Nobody knows. The good news, and the reason this is getting in the papers recently, is in Washington there is this whole new effort by the Obama administration to folks on passenger rate of all kinds. So there's money coming out of Washington that never really existed before. The problem is it's not enough. The problem is, the State of Arizona has to match that money, and the State of Arizona doesn't have any money with which to match. So we have to see how that plays out and that's the political dynamic.

Ted Simons:
And remember, last time we talked was when the stimulus money, and all the folks looking at where the best trade, lines and train routes would be say, I don't think so. How does this play into all that?

Sean Holstege:
It is a good news bad story there. At the time, Arizona did not have any plan for state-wide rail. In order to even be at the table with the federal government, you have to have two things, matching money and a plan. At the time, we didn't have either. A-Dot is about to release a plan in June, so they're better poised than we were a year ago to find that money.

Ted Simons:
They could possibly get some kind of grant money here, that is in the future, but in order to get that you have to get something going here and we've got nothing going here.

Sean Holstege:
In the meantime, they have some federal grant money from last year which they're planning the first time of the Phoenix to Tucson plan and work ultimately further down the road.

Ted Simons:
Last question, people hear Amtrak and think failure, it never makes money, why are we getting involved in this again. Has Amtrak ever made money?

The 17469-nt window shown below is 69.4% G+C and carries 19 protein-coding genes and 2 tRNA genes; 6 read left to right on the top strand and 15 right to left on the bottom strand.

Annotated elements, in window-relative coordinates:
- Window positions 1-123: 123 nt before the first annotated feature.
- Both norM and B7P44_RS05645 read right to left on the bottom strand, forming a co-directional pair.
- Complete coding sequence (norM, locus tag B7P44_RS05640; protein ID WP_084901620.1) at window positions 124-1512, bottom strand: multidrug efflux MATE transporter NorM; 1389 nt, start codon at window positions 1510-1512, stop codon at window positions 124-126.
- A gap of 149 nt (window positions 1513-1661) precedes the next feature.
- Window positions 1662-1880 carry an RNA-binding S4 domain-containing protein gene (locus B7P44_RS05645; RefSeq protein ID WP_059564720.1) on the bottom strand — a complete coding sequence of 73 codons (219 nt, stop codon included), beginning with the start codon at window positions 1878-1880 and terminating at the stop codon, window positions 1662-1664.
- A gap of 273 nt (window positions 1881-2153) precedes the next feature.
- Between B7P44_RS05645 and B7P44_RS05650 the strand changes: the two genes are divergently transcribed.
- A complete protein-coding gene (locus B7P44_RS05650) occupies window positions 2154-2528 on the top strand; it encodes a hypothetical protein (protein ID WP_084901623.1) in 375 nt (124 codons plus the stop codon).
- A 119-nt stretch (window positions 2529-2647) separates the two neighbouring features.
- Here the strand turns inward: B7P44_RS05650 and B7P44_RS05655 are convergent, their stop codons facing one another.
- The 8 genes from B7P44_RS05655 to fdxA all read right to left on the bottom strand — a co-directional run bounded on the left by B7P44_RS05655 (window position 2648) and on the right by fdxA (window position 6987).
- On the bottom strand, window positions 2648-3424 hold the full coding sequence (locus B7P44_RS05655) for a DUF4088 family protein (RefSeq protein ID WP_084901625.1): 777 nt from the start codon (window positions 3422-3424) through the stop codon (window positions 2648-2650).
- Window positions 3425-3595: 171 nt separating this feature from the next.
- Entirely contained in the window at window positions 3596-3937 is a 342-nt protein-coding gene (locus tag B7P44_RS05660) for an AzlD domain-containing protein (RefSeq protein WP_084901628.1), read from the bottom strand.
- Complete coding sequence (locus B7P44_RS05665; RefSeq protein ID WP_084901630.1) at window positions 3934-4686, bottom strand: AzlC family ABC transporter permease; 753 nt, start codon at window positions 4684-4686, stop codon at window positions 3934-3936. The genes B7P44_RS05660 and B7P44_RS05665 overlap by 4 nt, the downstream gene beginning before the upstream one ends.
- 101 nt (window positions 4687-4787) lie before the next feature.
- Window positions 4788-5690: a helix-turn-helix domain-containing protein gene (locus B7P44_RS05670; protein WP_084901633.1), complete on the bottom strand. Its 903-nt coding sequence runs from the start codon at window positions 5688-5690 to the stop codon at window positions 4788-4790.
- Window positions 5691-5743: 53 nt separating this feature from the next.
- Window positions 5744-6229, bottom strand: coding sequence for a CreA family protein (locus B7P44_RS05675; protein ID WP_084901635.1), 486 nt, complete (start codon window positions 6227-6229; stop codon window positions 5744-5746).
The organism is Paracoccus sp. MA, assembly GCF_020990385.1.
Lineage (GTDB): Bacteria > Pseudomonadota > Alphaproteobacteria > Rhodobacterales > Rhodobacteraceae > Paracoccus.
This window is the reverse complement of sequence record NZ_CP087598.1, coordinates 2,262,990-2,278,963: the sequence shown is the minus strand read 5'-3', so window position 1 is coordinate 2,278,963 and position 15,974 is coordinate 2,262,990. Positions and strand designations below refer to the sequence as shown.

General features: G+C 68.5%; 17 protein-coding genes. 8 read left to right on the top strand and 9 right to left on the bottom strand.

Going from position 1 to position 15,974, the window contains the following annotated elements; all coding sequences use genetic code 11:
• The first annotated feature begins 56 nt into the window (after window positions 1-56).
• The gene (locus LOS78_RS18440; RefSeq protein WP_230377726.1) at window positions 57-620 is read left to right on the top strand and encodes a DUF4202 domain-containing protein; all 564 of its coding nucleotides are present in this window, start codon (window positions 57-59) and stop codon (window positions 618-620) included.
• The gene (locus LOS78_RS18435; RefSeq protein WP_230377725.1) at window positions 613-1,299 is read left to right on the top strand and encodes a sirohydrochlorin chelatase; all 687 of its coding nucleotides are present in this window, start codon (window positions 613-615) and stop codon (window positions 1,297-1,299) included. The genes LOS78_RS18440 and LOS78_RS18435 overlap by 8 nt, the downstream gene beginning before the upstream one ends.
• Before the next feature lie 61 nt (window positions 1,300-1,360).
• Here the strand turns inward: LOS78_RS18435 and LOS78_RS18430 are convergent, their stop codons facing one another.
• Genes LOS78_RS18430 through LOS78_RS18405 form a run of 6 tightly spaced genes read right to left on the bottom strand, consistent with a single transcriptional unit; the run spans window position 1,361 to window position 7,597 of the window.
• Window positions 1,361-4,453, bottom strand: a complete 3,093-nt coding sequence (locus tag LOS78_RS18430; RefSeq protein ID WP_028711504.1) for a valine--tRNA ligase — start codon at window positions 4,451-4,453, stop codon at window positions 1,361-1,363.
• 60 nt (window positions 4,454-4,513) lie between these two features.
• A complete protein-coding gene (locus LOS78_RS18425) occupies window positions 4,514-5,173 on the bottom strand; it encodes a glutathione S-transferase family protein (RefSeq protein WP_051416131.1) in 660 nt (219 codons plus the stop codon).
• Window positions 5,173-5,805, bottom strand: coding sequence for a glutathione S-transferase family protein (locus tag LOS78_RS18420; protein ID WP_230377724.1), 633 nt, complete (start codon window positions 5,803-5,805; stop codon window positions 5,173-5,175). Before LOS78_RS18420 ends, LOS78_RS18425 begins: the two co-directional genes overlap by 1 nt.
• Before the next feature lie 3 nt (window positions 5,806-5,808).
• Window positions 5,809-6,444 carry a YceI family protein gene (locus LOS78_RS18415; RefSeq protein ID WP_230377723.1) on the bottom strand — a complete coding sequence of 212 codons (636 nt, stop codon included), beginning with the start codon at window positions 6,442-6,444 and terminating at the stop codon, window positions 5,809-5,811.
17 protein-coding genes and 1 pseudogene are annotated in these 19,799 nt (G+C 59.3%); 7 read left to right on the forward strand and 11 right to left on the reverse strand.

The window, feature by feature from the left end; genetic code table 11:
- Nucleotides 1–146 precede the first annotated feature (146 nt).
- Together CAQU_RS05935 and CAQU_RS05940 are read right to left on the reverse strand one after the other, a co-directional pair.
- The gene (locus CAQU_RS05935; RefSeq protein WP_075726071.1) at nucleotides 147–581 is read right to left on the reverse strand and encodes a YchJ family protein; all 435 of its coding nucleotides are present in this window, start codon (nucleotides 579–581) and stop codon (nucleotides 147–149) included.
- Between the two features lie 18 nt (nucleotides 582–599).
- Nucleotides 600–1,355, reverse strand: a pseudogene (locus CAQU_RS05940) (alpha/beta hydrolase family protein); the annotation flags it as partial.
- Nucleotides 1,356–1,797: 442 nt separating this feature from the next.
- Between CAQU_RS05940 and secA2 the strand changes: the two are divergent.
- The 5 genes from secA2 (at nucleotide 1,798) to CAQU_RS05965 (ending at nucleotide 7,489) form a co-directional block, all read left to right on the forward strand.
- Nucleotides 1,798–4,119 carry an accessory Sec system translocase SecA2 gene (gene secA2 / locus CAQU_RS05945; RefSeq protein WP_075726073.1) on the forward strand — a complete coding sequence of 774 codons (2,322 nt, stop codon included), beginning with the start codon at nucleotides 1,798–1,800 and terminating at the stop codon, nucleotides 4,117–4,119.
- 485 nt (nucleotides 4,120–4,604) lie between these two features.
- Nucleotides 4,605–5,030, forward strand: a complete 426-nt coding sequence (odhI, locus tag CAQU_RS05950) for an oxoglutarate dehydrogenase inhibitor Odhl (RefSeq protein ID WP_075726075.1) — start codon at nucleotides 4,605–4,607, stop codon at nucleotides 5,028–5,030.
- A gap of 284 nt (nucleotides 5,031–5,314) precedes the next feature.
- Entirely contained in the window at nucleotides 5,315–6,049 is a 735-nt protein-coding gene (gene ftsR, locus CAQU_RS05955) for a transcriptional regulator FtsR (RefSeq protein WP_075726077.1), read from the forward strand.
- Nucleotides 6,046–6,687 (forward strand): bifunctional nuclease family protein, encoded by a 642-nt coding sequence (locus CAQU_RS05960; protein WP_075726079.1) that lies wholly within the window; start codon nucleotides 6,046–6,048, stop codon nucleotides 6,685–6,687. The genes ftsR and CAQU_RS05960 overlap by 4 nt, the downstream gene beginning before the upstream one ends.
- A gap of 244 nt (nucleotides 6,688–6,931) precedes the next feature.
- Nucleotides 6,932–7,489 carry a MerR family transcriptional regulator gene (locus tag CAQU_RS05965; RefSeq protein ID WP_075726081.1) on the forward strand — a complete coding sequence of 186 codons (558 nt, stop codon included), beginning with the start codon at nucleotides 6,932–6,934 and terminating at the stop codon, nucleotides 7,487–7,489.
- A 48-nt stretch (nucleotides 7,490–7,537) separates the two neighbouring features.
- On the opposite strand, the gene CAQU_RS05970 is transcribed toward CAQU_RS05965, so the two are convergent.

Sean Holstege:
Amtrak has never made money. Supporters will say neither has any other transportation in the United States. It burns money quicker than other forms of transportation. There is a long debate about it. It is essentially boutique service for people who want to go long distances and willing to spend a lot of time. It will never make money. Is it a realistic alternative to people? Amtrak says it is congress wants to support it.

Ted Simons:
We should see this daily service through Tucson, southern Arizona, by the end of the year.

Sean Holstege:
Subject to the negotiations.

Ted Simons:
Thank you, appreciate it.

Sean Holstege:
You're welcome. Thank you.

Death Penalty

  |   Video
  • This week, the Arizona Supreme Court will consider issuing a death warrant for a man convicted of killing a 13-year-old girl in 1984. Join us for a discussion about the death penalty with Timothy La Sota, a former Maricopa County prosecutor who is now chief of staff for the Scottsdale mayor, and Dan Peitzmeyer, vice president of Arizona Death Penalty Forum.
Guests:
  • Timothy La Sota - Former Maricopa County prosecutor
  • Dan Peitzmeyer - Vice President, Arizona Death Penalty Forum